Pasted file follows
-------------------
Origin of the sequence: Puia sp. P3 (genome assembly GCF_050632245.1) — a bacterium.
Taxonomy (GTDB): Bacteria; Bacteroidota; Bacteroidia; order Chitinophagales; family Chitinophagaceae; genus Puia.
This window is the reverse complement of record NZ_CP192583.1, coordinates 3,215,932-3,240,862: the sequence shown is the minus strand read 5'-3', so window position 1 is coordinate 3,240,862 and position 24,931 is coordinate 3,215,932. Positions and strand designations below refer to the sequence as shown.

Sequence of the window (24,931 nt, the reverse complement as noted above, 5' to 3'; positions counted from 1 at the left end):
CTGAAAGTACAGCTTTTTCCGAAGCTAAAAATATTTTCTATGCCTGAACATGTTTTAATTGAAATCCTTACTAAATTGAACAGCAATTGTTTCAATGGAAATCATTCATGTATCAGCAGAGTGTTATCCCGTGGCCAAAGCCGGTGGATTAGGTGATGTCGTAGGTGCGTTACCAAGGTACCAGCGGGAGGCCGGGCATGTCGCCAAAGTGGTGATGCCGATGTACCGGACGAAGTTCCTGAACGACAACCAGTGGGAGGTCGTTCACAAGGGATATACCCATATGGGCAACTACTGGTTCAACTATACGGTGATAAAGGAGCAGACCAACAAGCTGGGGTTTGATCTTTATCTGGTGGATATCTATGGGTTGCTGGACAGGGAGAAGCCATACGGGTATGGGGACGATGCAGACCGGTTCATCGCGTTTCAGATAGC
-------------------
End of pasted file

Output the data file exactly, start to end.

Origin of the sequence: Puia sp. P3 (genome assembly GCF_050632245.1) — a bacterium.
Taxonomy (GTDB): Bacteria; Bacteroidota; Bacteroidia; order Chitinophagales; family Chitinophagaceae; genus Puia.
This window is the reverse complement of record NZ_CP192583.1, coordinates 3,215,932-3,240,862: the sequence shown is the minus strand read 5'-3', so window position 1 is coordinate 3,240,862 and position 24,931 is coordinate 3,215,932. Positions and strand designations below refer to the sequence as shown.

Sequence of the window (24,931 nt, the reverse complement as noted above, 5' to 3'; positions counted from 1 at the left end):
CTGAAAGTACAGCTTTTTCCGAAGCTAAAAATATTTTCTATGCCTGAACATGTTTTAATTGAAATCCTTACTAAATTGAACAGCAATTGTTTCAATGGAAATCATTCATGTATCAGCAGAGTGTTATCCCGTGGCCAAAGCCGGTGGATTAGGTGATGTCGTAGGTGCGTTACCAAGGTACCAGCGGGAGGCCGGGCATGTCGCCAAAGTGGTGATGCCGATGTACCGGACGAAGTTCCTGAACGACAACCAGTGGGAGGTCGTTCACAAGGGATATACCCATATGGGCAACTACTGGTTCAACTATACGGTGATAAAGGAGCAGACCAACAAGCTGGGGTTTGATCTTTATCTGGTGGATATCTATGGGTTGCTGGACAGGGAGAAGCCATACGGGTATGGGGACGATGCAGACCGGTTCATCGCGTTTCAGATAGC